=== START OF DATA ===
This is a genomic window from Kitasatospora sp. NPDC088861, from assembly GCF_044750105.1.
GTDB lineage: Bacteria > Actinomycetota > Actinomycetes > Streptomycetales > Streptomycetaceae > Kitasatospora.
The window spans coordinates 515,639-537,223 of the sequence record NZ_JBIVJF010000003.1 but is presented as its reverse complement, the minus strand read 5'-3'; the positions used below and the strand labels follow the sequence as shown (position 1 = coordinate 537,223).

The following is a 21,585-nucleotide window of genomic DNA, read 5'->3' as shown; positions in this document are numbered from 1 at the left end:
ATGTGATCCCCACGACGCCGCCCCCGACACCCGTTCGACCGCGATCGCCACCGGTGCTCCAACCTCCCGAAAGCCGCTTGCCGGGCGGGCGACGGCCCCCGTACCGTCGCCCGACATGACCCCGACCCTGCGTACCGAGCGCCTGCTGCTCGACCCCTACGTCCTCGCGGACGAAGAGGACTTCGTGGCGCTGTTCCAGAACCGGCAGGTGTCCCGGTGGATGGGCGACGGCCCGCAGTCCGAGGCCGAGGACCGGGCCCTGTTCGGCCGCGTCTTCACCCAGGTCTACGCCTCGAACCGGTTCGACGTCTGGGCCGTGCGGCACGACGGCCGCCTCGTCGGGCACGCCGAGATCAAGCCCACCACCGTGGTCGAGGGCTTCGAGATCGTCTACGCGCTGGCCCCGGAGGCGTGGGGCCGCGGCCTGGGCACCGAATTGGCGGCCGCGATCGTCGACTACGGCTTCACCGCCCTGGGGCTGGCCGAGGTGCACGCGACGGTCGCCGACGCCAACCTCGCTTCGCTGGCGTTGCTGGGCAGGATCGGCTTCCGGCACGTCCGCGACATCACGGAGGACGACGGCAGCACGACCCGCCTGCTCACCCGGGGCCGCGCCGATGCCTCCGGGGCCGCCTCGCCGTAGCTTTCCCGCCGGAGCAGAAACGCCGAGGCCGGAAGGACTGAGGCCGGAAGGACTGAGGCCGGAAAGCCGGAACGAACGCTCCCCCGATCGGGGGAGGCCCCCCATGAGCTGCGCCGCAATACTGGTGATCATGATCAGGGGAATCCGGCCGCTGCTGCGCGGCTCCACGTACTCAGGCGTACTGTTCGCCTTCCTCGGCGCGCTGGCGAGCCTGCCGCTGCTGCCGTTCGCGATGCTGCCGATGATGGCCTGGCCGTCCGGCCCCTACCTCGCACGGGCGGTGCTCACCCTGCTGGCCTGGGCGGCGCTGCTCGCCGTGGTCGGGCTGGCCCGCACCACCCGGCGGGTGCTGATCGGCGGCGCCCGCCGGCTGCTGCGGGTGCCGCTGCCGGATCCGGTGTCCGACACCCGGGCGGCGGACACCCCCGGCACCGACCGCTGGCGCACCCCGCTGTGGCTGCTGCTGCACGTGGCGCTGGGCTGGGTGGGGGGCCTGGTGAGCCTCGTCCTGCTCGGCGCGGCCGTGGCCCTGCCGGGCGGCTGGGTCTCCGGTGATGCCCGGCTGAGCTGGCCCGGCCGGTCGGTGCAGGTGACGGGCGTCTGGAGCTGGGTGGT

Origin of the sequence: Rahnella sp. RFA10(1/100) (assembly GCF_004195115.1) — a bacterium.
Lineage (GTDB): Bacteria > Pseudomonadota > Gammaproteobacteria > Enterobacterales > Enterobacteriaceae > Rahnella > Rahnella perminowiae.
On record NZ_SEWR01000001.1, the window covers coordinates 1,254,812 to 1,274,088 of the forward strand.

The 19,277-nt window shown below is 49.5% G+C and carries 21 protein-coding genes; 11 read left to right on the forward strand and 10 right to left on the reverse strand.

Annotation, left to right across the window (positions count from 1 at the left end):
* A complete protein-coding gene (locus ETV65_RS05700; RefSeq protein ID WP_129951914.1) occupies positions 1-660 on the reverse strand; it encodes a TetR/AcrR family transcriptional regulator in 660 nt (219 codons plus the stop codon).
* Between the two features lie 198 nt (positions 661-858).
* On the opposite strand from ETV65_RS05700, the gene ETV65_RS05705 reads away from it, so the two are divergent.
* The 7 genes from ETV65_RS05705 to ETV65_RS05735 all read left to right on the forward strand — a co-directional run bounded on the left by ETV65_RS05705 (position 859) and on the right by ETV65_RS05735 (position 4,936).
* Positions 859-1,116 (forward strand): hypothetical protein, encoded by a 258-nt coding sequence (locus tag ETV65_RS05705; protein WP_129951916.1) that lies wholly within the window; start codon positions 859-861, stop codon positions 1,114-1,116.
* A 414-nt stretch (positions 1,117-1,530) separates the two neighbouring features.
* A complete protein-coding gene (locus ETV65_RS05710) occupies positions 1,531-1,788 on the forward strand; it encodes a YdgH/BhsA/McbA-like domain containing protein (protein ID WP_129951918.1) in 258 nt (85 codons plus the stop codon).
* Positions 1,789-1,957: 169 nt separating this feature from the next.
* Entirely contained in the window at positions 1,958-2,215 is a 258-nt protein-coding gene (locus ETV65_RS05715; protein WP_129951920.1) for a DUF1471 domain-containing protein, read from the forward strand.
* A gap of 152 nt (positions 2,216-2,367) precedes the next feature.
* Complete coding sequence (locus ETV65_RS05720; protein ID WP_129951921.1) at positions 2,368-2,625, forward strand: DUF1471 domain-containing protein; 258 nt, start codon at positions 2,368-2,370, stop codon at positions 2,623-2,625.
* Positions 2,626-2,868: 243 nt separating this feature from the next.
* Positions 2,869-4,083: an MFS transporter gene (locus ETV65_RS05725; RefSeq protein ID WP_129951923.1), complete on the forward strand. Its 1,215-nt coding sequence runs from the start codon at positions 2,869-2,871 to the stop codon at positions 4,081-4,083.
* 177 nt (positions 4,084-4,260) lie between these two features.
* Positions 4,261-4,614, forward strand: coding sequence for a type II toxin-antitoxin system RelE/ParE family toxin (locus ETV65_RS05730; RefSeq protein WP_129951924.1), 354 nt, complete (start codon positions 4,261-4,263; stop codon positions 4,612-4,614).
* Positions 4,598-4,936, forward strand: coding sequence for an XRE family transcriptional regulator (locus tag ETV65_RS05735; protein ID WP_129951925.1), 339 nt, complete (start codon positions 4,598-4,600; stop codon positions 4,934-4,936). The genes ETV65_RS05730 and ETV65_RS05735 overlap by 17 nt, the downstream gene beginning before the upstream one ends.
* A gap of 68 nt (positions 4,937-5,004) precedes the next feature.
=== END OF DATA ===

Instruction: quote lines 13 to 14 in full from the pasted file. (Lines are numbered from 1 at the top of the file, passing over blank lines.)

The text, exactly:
* On the opposite strand from ETV65_RS05700, the gene ETV65_RS05705 reads away from it, so the two are divergent.
* The 7 genes from ETV65_RS05705 to ETV65_RS05735 all read left to right on the forward strand — a co-directional run bounded on the left by ETV65_RS05705 (position 859) and on the right by ETV65_RS05735 (position 4,936).